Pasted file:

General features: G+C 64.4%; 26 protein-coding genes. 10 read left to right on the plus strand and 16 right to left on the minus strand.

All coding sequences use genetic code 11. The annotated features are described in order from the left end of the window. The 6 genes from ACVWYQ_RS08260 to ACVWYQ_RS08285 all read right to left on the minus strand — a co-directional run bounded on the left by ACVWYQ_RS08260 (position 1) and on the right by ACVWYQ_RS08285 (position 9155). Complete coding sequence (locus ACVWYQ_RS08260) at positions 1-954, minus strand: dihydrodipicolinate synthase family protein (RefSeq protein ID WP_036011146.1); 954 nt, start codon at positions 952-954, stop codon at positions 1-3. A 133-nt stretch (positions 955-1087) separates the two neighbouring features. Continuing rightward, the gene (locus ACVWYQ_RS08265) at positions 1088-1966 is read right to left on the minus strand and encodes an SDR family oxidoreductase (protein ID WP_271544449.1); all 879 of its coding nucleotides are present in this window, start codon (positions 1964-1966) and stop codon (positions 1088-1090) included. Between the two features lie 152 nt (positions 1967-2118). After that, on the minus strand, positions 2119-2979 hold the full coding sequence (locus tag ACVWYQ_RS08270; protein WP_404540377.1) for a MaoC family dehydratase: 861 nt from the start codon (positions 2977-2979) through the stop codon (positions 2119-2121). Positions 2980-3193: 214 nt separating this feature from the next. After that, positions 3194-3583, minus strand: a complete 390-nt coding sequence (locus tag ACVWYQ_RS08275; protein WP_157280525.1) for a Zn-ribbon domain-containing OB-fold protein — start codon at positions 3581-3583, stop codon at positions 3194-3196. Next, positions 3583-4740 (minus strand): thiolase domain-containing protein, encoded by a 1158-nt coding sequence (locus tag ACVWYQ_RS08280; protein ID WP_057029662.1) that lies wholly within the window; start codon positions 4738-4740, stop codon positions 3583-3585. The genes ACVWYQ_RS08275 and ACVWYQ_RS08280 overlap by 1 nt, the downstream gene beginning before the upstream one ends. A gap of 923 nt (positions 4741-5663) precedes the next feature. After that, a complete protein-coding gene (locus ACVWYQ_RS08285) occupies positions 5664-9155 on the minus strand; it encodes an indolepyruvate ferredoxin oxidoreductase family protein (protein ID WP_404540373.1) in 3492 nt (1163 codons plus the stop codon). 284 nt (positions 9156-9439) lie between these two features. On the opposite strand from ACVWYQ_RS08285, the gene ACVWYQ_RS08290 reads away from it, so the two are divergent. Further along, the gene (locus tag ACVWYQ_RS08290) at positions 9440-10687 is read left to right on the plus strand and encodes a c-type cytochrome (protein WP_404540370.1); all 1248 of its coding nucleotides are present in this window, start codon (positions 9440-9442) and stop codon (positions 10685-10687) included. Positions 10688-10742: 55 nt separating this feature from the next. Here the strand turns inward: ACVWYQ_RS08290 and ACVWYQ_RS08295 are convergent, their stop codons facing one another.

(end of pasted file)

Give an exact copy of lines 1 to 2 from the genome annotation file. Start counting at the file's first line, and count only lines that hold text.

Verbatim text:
General features: G+C 64.4%; 26 protein-coding genes. 10 read left to right on the plus strand and 16 right to left on the minus strand.

All coding sequences use genetic code 11. The annotated features are described in order from the left end of the window. The 6 genes from ACVWYQ_RS08260 to ACVWYQ_RS08285 all read right to left on the minus strand — a co-directional run bounded on the left by ACVWYQ_RS08260 (position 1) and on the right by ACVWYQ_RS08285 (position 9155). Complete coding sequence (locus ACVWYQ_RS08260) at positions 1-954, minus strand: dihydrodipicolinate synthase family protein (RefSeq protein ID WP_036011146.1); 954 nt, start codon at positions 952-954, stop codon at positions 1-3. A 133-nt stretch (positions 955-1087) separates the two neighbouring features. Continuing rightward, the gene (locus ACVWYQ_RS08265) at positions 1088-1966 is read right to left on the minus strand and encodes an SDR family oxidoreductase (protein ID WP_271544449.1); all 879 of its coding nucleotides are present in this window, start codon (positions 1964-1966) and stop codon (positions 1088-1090) included. Between the two features lie 152 nt (positions 1967-2118). After that, on the minus strand, positions 2119-2979 hold the full coding sequence (locus tag ACVWYQ_RS08270; protein WP_404540377.1) for a MaoC family dehydratase: 861 nt from the start codon (positions 2977-2979) through the stop codon (positions 2119-2121). Positions 2980-3193: 214 nt separating this feature from the next. After that, positions 3194-3583, minus strand: a complete 390-nt coding sequence (locus tag ACVWYQ_RS08275; protein WP_157280525.1) for a Zn-ribbon domain-containing OB-fold protein — start codon at positions 3581-3583, stop codon at positions 3194-3196. Next, positions 3583-4740 (minus strand): thiolase domain-containing protein, encoded by a 1158-nt coding sequence (locus tag ACVWYQ_RS08280; protein ID WP_057029662.1) that lies wholly within the window; start codon positions 4738-4740, stop codon positions 3583-3585. The genes ACVWYQ_RS08275 and ACVWYQ_RS08280 overlap by 1 nt, the downstream gene beginning before the upstream one ends. A gap of 923 nt (positions 4741-5663) precedes the next feature. After that, a complete protein-coding gene (locus ACVWYQ_RS08285) occupies positions 5664-9155 on the minus strand; it encodes an indolepyruvate ferredoxin oxidoreductase family protein (protein ID WP_404540373.1) in 3492 nt (1163 codons plus the stop codon). 284 nt (positions 9156-9439) lie between these two features. On the opposite strand from ACVWYQ_RS08285, the gene ACVWYQ_RS08290 reads away from it, so the two are divergent. Further along, the gene (locus tag ACVWYQ_RS08290) at positions 9440-10687 is read left to right on the plus strand and encodes a c-type cytochrome (protein WP_404540370.1); all 1248 of its coding nucleotides are present in this window, start codon (positions 9440-9442) and stop codon (positions 10685-10687) included. Positions 10688-10742: 55 nt separating this feature from the next. Here the strand turns inward: ACVWYQ_RS08290 and ACVWYQ_RS08295 are convergent, their stop codons facing one another.